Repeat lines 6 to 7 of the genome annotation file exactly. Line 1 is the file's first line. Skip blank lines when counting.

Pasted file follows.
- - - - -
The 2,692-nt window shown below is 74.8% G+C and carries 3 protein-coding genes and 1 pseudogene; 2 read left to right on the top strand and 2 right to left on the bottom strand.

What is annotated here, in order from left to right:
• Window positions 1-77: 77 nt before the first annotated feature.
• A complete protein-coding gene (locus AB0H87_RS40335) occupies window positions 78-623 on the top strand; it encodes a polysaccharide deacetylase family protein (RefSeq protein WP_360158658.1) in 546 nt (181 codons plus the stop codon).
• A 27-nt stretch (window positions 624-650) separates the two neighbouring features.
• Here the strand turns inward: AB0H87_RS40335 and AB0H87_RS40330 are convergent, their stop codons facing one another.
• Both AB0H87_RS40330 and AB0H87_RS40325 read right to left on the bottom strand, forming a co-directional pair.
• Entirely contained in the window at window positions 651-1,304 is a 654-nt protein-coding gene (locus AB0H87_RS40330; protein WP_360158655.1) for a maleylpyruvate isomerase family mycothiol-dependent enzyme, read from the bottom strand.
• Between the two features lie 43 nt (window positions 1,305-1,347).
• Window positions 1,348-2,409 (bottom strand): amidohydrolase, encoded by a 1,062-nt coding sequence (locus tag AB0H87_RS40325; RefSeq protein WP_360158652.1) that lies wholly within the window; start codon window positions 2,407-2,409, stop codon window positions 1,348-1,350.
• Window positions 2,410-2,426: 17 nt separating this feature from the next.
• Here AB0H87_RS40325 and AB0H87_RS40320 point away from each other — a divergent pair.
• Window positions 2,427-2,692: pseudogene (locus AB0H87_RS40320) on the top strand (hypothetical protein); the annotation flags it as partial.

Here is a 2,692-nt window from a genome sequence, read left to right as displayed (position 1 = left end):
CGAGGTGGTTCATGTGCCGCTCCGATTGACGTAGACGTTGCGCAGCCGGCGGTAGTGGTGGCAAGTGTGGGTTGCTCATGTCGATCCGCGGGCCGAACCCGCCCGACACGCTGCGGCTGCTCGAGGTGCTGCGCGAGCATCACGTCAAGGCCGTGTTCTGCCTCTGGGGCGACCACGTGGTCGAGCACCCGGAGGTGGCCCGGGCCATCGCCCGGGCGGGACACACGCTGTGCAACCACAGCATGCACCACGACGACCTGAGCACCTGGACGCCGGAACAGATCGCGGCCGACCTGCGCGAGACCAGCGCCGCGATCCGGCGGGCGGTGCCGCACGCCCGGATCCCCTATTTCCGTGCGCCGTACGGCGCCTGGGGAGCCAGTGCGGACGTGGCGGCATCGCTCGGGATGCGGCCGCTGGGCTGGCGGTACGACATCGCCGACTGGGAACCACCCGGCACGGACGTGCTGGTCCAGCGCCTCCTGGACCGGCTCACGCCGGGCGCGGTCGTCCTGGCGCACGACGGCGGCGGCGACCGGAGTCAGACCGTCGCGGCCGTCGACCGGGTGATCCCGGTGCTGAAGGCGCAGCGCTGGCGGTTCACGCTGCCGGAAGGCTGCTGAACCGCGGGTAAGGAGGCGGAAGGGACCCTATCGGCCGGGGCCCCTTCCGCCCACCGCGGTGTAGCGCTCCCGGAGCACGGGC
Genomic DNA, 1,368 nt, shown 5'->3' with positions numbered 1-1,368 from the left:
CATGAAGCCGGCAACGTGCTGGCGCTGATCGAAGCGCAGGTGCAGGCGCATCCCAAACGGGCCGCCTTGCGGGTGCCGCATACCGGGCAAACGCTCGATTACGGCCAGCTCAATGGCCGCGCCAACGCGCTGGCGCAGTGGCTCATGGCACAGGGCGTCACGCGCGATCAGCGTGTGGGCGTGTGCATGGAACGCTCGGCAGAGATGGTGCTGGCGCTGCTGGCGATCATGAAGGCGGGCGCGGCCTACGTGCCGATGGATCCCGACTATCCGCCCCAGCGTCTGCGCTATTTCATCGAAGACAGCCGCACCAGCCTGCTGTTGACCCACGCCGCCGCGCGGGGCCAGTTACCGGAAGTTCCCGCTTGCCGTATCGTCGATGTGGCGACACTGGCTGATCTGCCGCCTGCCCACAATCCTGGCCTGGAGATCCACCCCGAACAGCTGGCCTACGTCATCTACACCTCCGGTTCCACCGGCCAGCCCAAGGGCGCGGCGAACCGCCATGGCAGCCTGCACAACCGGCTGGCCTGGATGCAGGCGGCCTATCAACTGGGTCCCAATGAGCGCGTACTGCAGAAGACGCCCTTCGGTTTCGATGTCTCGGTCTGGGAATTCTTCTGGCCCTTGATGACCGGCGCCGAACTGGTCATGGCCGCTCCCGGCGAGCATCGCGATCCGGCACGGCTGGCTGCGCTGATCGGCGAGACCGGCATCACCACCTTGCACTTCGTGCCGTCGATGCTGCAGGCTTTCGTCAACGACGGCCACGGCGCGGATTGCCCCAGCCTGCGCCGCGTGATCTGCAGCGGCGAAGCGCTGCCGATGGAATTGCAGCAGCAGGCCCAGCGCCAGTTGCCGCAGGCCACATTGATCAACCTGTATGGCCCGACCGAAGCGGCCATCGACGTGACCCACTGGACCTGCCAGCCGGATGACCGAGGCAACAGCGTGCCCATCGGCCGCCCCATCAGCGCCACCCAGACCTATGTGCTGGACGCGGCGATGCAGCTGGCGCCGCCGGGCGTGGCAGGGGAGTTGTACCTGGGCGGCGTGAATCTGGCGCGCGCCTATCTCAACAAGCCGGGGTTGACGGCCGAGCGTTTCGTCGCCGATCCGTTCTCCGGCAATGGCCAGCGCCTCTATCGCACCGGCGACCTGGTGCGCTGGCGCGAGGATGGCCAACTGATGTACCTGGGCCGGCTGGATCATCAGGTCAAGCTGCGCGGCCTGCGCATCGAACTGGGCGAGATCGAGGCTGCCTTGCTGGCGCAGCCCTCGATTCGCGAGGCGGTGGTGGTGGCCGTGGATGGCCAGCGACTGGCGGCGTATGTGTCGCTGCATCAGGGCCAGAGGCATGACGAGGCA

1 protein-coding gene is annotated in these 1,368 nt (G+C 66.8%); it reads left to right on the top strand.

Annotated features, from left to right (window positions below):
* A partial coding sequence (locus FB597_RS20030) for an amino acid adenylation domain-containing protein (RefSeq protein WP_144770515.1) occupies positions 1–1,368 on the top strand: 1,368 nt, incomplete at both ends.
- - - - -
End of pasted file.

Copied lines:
• Here the strand turns inward: AB0H87_RS40335 and AB0H87_RS40330 are convergent, their stop codons facing one another.
• Both AB0H87_RS40330 and AB0H87_RS40325 read right to left on the bottom strand, forming a co-directional pair.